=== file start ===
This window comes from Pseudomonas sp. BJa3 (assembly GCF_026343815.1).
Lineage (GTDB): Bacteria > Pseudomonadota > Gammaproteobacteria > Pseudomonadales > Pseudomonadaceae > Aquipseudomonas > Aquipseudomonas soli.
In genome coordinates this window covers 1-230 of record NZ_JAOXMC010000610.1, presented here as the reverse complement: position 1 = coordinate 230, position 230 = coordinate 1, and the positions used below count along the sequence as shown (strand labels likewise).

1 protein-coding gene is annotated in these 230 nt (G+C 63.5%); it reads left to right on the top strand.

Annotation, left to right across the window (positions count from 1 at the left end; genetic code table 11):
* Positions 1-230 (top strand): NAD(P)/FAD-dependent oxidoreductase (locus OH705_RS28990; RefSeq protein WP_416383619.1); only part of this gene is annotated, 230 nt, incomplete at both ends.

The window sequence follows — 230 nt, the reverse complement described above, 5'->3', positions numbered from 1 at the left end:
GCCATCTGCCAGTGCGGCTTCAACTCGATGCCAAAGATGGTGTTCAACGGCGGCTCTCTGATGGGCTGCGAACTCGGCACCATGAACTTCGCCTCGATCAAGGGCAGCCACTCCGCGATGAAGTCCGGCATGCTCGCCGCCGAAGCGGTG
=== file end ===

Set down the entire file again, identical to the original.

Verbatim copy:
This window comes from Pseudomonas sp. BJa3 (assembly GCF_026343815.1).
Lineage (GTDB): Bacteria > Pseudomonadota > Gammaproteobacteria > Pseudomonadales > Pseudomonadaceae > Aquipseudomonas > Aquipseudomonas soli.
In genome coordinates this window covers 1-230 of record NZ_JAOXMC010000610.1, presented here as the reverse complement: position 1 = coordinate 230, position 230 = coordinate 1, and the positions used below count along the sequence as shown (strand labels likewise).

1 protein-coding gene is annotated in these 230 nt (G+C 63.5%); it reads left to right on the top strand.

Annotation, left to right across the window (positions count from 1 at the left end; genetic code table 11):
* Positions 1-230 (top strand): NAD(P)/FAD-dependent oxidoreductase (locus OH705_RS28990; RefSeq protein WP_416383619.1); only part of this gene is annotated, 230 nt, incomplete at both ends.

The window sequence follows — 230 nt, the reverse complement described above, 5'->3', positions numbered from 1 at the left end:
GCCATCTGCCAGTGCGGCTTCAACTCGATGCCAAAGATGGTGTTCAACGGCGGCTCTCTGATGGGCTGCGAACTCGGCACCATGAACTTCGCCTCGATCAAGGGCAGCCACTCCGCGATGAAGTCCGGCATGCTCGCCGCCGAAGCGGTG